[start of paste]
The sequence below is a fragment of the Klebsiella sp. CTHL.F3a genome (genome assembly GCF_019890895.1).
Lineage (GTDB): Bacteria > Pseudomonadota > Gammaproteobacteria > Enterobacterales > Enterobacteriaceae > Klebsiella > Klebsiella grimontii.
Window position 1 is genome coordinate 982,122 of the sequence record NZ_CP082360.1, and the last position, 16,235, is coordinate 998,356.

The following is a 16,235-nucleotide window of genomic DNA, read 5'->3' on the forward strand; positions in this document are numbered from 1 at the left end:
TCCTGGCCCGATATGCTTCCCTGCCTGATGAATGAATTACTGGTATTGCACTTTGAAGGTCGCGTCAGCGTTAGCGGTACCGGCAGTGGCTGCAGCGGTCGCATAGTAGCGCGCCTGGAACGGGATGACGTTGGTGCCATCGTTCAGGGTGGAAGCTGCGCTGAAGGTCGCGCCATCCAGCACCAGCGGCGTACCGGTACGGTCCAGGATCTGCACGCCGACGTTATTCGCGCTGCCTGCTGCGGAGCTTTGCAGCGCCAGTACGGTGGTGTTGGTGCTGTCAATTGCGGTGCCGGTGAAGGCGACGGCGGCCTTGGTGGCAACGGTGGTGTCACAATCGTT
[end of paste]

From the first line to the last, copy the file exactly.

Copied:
The sequence below is a fragment of the Klebsiella sp. CTHL.F3a genome (genome assembly GCF_019890895.1).
Lineage (GTDB): Bacteria > Pseudomonadota > Gammaproteobacteria > Enterobacterales > Enterobacteriaceae > Klebsiella > Klebsiella grimontii.
Window position 1 is genome coordinate 982,122 of the sequence record NZ_CP082360.1, and the last position, 16,235, is coordinate 998,356.

The following is a 16,235-nucleotide window of genomic DNA, read 5'->3' on the forward strand; positions in this document are numbered from 1 at the left end:
TCCTGGCCCGATATGCTTCCCTGCCTGATGAATGAATTACTGGTATTGCACTTTGAAGGTCGCGTCAGCGTTAGCGGTACCGGCAGTGGCTGCAGCGGTCGCATAGTAGCGCGCCTGGAACGGGATGACGTTGGTGCCATCGTTCAGGGTGGAAGCTGCGCTGAAGGTCGCGCCATCCAGCACCAGCGGCGTACCGGTACGGTCCAGGATCTGCACGCCGACGTTATTCGCGCTGCCTGCTGCGGAGCTTTGCAGCGCCAGTACGGTGGTGTTGGTGCTGTCAATTGCGGTGCCGGTGAAGGCGACGGCGGCCTTGGTGGCAACGGTGGTGTCACAATCGTT